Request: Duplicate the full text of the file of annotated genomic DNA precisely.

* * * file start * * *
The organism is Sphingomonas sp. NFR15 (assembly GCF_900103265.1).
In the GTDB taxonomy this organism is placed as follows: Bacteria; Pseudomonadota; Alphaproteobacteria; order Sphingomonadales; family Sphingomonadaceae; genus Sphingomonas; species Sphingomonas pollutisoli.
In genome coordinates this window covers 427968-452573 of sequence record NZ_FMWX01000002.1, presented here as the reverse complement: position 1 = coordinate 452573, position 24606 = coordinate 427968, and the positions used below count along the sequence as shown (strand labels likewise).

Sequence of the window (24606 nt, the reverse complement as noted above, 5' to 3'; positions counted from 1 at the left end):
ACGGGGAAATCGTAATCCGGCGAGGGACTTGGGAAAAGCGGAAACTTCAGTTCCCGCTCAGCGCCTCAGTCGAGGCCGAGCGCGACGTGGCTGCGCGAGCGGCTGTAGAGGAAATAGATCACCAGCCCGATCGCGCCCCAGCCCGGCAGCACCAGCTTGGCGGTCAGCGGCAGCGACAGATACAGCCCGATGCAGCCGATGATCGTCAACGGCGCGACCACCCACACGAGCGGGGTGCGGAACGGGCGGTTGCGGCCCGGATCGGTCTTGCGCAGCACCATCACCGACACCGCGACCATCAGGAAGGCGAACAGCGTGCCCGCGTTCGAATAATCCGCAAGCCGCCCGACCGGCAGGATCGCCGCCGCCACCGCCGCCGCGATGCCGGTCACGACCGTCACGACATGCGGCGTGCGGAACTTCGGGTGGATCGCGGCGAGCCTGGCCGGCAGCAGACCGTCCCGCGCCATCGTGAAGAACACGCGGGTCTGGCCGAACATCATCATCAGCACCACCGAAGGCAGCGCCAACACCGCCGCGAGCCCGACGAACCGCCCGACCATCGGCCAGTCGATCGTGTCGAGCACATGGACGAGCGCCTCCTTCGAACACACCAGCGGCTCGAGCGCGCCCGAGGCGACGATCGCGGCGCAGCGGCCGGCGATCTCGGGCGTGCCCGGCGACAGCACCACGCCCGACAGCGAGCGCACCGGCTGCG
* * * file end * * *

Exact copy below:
The organism is Sphingomonas sp. NFR15 (assembly GCF_900103265.1).
In the GTDB taxonomy this organism is placed as follows: Bacteria; Pseudomonadota; Alphaproteobacteria; order Sphingomonadales; family Sphingomonadaceae; genus Sphingomonas; species Sphingomonas pollutisoli.
In genome coordinates this window covers 427968-452573 of sequence record NZ_FMWX01000002.1, presented here as the reverse complement: position 1 = coordinate 452573, position 24606 = coordinate 427968, and the positions used below count along the sequence as shown (strand labels likewise).

Sequence of the window (24606 nt, the reverse complement as noted above, 5' to 3'; positions counted from 1 at the left end):
ACGGGGAAATCGTAATCCGGCGAGGGACTTGGGAAAAGCGGAAACTTCAGTTCCCGCTCAGCGCCTCAGTCGAGGCCGAGCGCGACGTGGCTGCGCGAGCGGCTGTAGAGGAAATAGATCACCAGCCCGATCGCGCCCCAGCCCGGCAGCACCAGCTTGGCGGTCAGCGGCAGCGACAGATACAGCCCGATGCAGCCGATGATCGTCAACGGCGCGACCACCCACACGAGCGGGGTGCGGAACGGGCGGTTGCGGCCCGGATCGGTCTTGCGCAGCACCATCACCGACACCGCGACCATCAGGAAGGCGAACAGCGTGCCCGCGTTCGAATAATCCGCAAGCCGCCCGACCGGCAGGATCGCCGCCGCCACCGCCGCCGCGATGCCGGTCACGACCGTCACGACATGCGGCGTGCGGAACTTCGGGTGGATCGCGGCGAGCCTGGCCGGCAGCAGACCGTCCCGCGCCATCGTGAAGAACACGCGGGTCTGGCCGAACATCATCATCAGCACCACCGAAGGCAGCGCCAACACCGCCGCGAGCCCGACGAACCGCCCGACCATCGGCCAGTCGATCGTGTCGAGCACATGGACGAGCGCCTCCTTCGAACACACCAGCGGCTCGAGCGCGCCCGAGGCGACGATCGCGGCGCAGCGGCCGGCGATCTCGGGCGTGCCCGGCGACAGCACCACGCCCGACAGCGAGCGCACCGGCTGCG